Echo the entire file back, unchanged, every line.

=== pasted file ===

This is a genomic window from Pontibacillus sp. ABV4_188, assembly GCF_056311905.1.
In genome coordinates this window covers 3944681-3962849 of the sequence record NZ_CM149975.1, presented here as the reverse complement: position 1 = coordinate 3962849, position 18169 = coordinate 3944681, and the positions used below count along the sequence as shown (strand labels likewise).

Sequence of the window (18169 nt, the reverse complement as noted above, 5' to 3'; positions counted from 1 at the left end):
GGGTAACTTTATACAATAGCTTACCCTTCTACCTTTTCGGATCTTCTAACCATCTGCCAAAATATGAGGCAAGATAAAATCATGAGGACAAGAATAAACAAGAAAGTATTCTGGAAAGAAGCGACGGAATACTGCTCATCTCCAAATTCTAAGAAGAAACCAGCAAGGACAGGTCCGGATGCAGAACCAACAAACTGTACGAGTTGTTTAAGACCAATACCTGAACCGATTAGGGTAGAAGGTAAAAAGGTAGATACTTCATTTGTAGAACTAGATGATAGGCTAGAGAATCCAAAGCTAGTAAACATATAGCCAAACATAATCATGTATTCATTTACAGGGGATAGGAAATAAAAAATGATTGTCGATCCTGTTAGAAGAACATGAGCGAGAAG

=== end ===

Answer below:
This is a genomic window from Pontibacillus sp. ABV4_188, assembly GCF_056311905.1.
In genome coordinates this window covers 3944681-3962849 of the sequence record NZ_CM149975.1, presented here as the reverse complement: position 1 = coordinate 3962849, position 18169 = coordinate 3944681, and the positions used below count along the sequence as shown (strand labels likewise).

Sequence of the window (18169 nt, the reverse complement as noted above, 5' to 3'; positions counted from 1 at the left end):
GGGTAACTTTATACAATAGCTTACCCTTCTACCTTTTCGGATCTTCTAACCATCTGCCAAAATATGAGGCAAGATAAAATCATGAGGACAAGAATAAACAAGAAAGTATTCTGGAAAGAAGCGACGGAATACTGCTCATCTCCAAATTCTAAGAAGAAACCAGCAAGGACAGGTCCGGATGCAGAACCAACAAACTGTACGAGTTGTTTAAGACCAATACCTGAACCGATTAGGGTAGAAGGTAAAAAGGTAGATACTTCATTTGTAGAACTAGATGATAGGCTAGAGAATCCAAAGCTAGTAAACATATAGCCAAACATAATCATGTATTCATTTACAGGGGATAGGAAATAAAAAATGATTGTCGATCCTGTTAGAAGAACATGAGCGAGAAG